The 16S rRNA gene is an important genetic marker for the characterization of microbial community structure by 16S rRNA gene amplicon sequencing with conserved primers [31]. Because of the increase in read length with the development of pyrosequencing (454 sequencing) technology, different multi-hypervariable regions can be selected for amplification. In this strategy, different pairs of “universal” primers are used for barcoded pyrosequencing [32]. However, even with pyrosequencing, the bias caused by primer-template mismatch may misrepresent the real community composition of environmental samples. Therefore, the assessment of primer coverage to perfect the use of universal primers is urgently required.

In this study, we assessed the non-coverage rates for 8 common universal bacterial primers in the RDP dataset and 7 metagenomic datasets. Comparisons of non-coverage rates, with or without constraining the position of a single mismatch, emphasized the importance of further study of the mechanism of PCR. Metagenomic dataset analysis revealed that some sequence variants, which appeared to be minor in the public databases, were actually dominant in some ecological niches. These results are of great practical significance for studies on similar environmental samples, and new primer formulations could be designed using our results. One strategy is to increase coverage through the introduction of proper degenerate nucleotides.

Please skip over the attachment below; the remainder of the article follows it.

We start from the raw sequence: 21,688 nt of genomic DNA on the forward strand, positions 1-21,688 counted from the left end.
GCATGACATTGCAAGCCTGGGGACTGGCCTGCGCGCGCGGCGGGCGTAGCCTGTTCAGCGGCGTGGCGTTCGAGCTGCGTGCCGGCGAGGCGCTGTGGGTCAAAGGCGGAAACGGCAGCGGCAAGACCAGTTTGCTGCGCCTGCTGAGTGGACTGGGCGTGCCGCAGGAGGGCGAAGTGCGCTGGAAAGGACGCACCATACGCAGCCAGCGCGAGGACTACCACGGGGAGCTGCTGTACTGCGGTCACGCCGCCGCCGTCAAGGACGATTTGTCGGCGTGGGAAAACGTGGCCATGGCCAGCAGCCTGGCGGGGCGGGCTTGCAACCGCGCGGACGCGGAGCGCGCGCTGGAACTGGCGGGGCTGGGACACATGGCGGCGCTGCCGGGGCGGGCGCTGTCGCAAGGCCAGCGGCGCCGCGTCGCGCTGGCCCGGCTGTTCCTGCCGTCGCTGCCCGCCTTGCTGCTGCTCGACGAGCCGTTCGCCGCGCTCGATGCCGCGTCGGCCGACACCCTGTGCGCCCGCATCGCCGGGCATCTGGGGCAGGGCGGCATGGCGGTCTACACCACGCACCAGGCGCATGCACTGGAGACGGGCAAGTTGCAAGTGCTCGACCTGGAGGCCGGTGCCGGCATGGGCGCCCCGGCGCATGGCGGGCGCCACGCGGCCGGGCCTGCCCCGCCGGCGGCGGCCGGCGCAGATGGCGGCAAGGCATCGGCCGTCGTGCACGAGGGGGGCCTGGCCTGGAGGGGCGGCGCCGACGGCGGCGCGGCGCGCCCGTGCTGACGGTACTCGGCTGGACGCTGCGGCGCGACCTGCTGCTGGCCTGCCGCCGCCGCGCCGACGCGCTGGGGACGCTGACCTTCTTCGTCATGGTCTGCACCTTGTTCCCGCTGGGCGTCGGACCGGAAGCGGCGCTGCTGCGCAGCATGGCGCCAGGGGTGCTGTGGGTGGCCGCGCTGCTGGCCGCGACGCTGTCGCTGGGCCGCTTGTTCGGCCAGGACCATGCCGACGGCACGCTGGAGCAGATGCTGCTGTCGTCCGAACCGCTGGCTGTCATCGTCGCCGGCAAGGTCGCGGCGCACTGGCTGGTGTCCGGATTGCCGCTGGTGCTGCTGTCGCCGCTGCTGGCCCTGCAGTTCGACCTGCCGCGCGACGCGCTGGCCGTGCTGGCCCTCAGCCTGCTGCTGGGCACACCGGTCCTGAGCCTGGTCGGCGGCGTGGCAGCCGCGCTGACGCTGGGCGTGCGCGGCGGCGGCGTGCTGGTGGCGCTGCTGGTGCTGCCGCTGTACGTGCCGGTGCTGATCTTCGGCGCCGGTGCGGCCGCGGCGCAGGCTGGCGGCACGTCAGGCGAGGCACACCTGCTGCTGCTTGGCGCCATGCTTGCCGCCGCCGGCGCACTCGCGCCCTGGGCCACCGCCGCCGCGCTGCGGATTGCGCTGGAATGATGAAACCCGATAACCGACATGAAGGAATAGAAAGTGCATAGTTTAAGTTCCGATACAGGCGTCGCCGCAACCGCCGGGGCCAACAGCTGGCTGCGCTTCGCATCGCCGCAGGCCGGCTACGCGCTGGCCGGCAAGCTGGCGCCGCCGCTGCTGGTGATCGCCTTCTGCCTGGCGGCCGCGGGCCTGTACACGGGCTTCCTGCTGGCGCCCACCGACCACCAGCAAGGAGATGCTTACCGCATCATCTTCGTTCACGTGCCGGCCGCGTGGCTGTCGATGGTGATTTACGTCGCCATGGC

Although the total number of sequences in a metagenomic dataset may be very large, the number of 16S rRNA gene sequences is limited, and may account for only approximately 0.2% of all sequence reads [33, 34]. In contrast, the metatranscriptomic analysis of environmental samples generates a large number of small subunit sequences [35]. Although the short length (approximately 200bp) of the sequences currently deposited in metatranscriptomic datasets are not appropriate for assessing primer coverage, the further development of pyrosequencing will make such assessments possible in the near future.


Retrieval of 16S rRNA gene sequences from the RDP

A FASTA file for all bacterial 16S rRNA gene sequences was downloaded from the “RESOURCES” section of the RDP website (release 10.18; [14]. With the help of the service “BROWSERS”, good quality, almost full-length (size ≥ 1200bp) sequences were obtained. These sequences were extracted from the FASTA file by Perl scripts. A final dataset with 462,719 bacterial 16S rRNA gene sequences was constructed (referred to as the “RDP dataset”).

Elimination of primer contamination in the RDP dataset